A glamorous woman returns to her small town in rural Australia. With her sewing machine and haute couture style, she transforms the women and exacts sweet revenge on those who did her wrong.

3.5
Solid performances and period perfection outweigh the patchy narrative

The Dressmaker opens with aerial shots of perfectly geometrical golden wheat-fields, crisscrossed by the straight lines of boundaries and roads. It’s like an artist’s cartoon version of Australian agriculture. Zooming in, a silver Pioneer bus rolls into a dusty town and, accompanied by the music of a spaghetti western, out steps the white-hatted stranger, the avenger who’s come to set things right. Except instead of guns, she’s wielding a Singer sewing machine and a killer sense of style. ‘I’m back, you bastards,’ she says as she lights up a cigarette, every blonde hair in place above her perfectly tailored navy blue skirt-suit. Fans of Rosalie Ham’s popular 2000 novel, The Dressmaker, will recognise the tone: heightened realism, with comic flourishes and stabs of gothic horror, grounded by a heroine you can’t help loving and swathes of 1950s fashion that’s undeniably gorgeous.

The year is 1951 and Kate Winslet is Tilly Dunnage (formerly known as Myrtle), returning to Dungatar, the tiny town she left in disgrace as a ten-year-old girl. She’s been abroad in London, Milan and Paris, working with the great fashion designers. Now she’s come back to Hicksville to care for her mentally unstable alcoholic mother, known to the townsfolk as ‘Mad Molly’ (played with relish by Judy Davis). Tilly also needs to unravel the half-remembered mystery of why she was banished and why she feels ‘cursed’. Is she really a ‘murderess’ as the town gossips insist? Gothic flashbacks, depicted in bleached-out tones and off-kilter angles suggest a childhood tragedy in the schoolyard beneath the sinister windmill.

The tragedy has something to do with a dead boy whose mother (Alyson Whyte) has gone mad from the loss of her child, and whose father (a creepy Shane Bourne) keeps her indoors and sedated. These are just some of the neighbours who want Tilly gone. Nobody trusts her, but when she starts to transform the women from drab brown country mice into couture-clad goddesses, the vanity and greed of the townsfolk almost overcomes their prejudice.

Director Jocelyn Moorhouse (Proof) wrote the script for The Dressmaker with her husband P.J. Hogan (Muriel’s Wedding) and the film at times seems reminiscent of the outrageous Australian kitsch comedies of the 1990s. Think of The Adventures of Priscilla, Queen of the Desert, Strictly Ballroom and of course, Muriel’s Wedding. Echoes of those films are felt not just in the theme of transformation by costume, together with a cast of familiar Australian actors – Hugo Weaving as a delightfully camp cross-dressing cop; Barry Otto as a clownish geriatric villain; Rebecca Gibney as a horny middle-aged wife – but also in the sometimes cruel and acidic comic sensibilities, heavy with pastiche and bizarre shifts of tone.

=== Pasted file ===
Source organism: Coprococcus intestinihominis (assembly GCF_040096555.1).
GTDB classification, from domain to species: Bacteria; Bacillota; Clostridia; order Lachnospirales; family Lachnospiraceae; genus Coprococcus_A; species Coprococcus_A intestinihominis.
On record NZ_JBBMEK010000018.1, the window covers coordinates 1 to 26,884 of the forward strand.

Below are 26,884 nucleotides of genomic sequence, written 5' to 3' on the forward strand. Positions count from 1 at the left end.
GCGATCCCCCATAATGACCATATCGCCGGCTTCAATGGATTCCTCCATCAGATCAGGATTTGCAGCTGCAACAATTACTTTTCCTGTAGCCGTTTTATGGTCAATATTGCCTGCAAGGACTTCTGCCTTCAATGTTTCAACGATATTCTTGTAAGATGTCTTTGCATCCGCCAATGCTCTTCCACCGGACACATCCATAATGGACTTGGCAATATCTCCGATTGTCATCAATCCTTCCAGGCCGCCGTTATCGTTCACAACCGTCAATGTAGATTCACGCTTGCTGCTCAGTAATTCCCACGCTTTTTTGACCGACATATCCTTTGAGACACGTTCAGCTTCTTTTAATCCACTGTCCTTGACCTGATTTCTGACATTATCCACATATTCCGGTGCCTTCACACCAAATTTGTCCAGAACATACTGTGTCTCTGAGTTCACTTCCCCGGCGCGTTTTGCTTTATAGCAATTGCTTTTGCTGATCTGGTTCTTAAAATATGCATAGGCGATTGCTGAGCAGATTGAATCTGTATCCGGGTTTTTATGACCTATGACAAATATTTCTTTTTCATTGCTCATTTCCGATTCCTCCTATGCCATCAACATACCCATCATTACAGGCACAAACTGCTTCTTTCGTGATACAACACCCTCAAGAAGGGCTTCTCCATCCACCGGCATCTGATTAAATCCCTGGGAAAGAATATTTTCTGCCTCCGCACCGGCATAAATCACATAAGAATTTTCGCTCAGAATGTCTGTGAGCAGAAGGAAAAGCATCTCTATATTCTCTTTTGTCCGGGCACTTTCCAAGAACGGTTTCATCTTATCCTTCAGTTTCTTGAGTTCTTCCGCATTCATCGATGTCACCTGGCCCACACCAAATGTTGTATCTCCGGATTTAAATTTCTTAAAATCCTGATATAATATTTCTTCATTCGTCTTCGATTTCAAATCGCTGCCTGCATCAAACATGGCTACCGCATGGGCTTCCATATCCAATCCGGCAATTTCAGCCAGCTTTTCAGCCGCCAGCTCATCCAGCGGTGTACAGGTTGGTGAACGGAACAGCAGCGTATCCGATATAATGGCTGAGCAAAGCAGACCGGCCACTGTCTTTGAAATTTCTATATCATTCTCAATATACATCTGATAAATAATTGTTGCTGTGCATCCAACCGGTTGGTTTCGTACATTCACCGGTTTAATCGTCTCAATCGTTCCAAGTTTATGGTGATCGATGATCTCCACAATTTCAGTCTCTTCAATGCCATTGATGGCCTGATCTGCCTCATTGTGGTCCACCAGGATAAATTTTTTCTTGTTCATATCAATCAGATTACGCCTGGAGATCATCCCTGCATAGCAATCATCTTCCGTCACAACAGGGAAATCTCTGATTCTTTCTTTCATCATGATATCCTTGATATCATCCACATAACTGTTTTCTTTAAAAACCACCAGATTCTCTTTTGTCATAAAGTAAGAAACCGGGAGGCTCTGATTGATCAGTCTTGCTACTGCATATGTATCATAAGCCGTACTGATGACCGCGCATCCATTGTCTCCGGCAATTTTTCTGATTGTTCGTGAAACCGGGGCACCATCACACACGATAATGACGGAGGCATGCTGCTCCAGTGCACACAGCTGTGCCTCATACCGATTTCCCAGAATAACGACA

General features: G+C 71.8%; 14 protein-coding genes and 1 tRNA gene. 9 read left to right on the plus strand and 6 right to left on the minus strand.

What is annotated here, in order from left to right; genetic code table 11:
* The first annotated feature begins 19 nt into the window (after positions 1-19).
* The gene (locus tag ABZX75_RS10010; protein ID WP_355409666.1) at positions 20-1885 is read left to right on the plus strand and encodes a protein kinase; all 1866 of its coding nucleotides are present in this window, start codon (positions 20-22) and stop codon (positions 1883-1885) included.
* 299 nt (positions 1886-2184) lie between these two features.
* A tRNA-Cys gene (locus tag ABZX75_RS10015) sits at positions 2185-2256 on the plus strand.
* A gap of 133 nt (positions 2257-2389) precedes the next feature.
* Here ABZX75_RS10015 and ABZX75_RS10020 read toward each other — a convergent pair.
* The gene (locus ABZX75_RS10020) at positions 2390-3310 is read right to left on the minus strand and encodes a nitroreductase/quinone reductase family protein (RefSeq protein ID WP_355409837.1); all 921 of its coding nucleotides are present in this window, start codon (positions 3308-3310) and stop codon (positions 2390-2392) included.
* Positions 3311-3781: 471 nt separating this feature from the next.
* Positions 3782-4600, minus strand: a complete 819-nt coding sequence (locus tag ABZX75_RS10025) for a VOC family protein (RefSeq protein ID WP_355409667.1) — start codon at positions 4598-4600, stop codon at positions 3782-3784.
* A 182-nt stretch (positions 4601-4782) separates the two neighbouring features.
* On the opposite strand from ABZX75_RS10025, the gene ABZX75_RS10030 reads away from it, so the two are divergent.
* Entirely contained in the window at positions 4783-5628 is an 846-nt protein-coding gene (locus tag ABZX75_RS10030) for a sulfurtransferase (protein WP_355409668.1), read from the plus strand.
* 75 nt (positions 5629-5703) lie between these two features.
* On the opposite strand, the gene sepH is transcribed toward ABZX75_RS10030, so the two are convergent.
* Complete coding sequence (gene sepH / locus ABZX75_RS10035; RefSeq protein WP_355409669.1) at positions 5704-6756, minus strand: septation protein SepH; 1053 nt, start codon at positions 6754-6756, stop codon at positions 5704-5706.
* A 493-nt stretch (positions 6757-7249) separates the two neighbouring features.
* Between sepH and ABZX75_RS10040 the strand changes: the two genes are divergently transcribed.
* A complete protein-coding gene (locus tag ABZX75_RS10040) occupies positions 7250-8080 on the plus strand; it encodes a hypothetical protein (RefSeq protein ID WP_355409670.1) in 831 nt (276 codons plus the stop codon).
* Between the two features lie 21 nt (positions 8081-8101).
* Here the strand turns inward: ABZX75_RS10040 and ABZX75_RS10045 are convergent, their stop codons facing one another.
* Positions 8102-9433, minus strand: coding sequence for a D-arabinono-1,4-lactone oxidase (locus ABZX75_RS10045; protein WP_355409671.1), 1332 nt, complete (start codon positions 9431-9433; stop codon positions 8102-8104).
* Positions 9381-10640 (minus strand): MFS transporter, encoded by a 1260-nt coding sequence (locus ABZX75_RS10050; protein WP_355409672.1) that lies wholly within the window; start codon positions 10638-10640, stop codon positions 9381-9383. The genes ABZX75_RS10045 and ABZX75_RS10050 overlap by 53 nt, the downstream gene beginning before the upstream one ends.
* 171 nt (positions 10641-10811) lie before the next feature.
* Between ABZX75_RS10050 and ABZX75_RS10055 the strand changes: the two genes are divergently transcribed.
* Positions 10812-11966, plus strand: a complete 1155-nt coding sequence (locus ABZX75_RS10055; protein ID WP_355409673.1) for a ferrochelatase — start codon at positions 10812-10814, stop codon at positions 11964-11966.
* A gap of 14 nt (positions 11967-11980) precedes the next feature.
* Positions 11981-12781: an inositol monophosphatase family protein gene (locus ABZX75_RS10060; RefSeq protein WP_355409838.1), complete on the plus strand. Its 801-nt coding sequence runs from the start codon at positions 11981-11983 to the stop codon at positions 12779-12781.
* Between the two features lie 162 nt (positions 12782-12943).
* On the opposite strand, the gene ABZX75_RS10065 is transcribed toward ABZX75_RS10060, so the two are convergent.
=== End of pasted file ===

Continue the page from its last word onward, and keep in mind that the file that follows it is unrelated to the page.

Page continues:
Grounding it all through some choppy weather (particularly in the film’s final act) is Winslet’s calm grace and beauty. The funniest and most moving scenes involve the mother-daughter relationship (Judy Davis steals the show with comic pathos and many references to Gloria Swanston and Sunset Boulevard) and in the budding romance with hunky local boy Teddy (Liam Hemsworth), whose physical charms are fully dwelt upon in a delicious scene where Tilly measures him up in his underwear to make him a suit. Though Hemsworth is clearly too young to play Winslet’s contemporary, he brings a fairytale charm and sweetness to the role, and this is, after all, a kind of very female fable.

The Dressmaker is enormously good fun, especially if you love clothes and enjoy a makeover montage. Costume designers Marion Boyce and Margot Wilson bring glamour in spades, belying one character’s declaration that ‘A dress can’t change anything!’ With Jewel tones, rich brocades, silks and satins, pleating and draping, we’re shown the magical properties of a great gown. It’s a special treat to see rising talent Sarah Snook as Gertrude, the bespectacled ugly duckling transformed into a haughty and ultimately nasty swan. Veteran DoP Don McAlpine (Moulin Rouge, My Brilliant Career) knows how to shoot a period film so that it looks both nostalgic and modern. While you may not love the way The Dressmaker solves its dilemmas (it’s perhaps too faithful to the book’s nutty narrative), you’ve got to admire an Australian film that goes out with all guns blazing and gives great heroine.

The Dressmaker premieres at The Toronto International Film Festival this week ahead of its Australian release on October 29 2015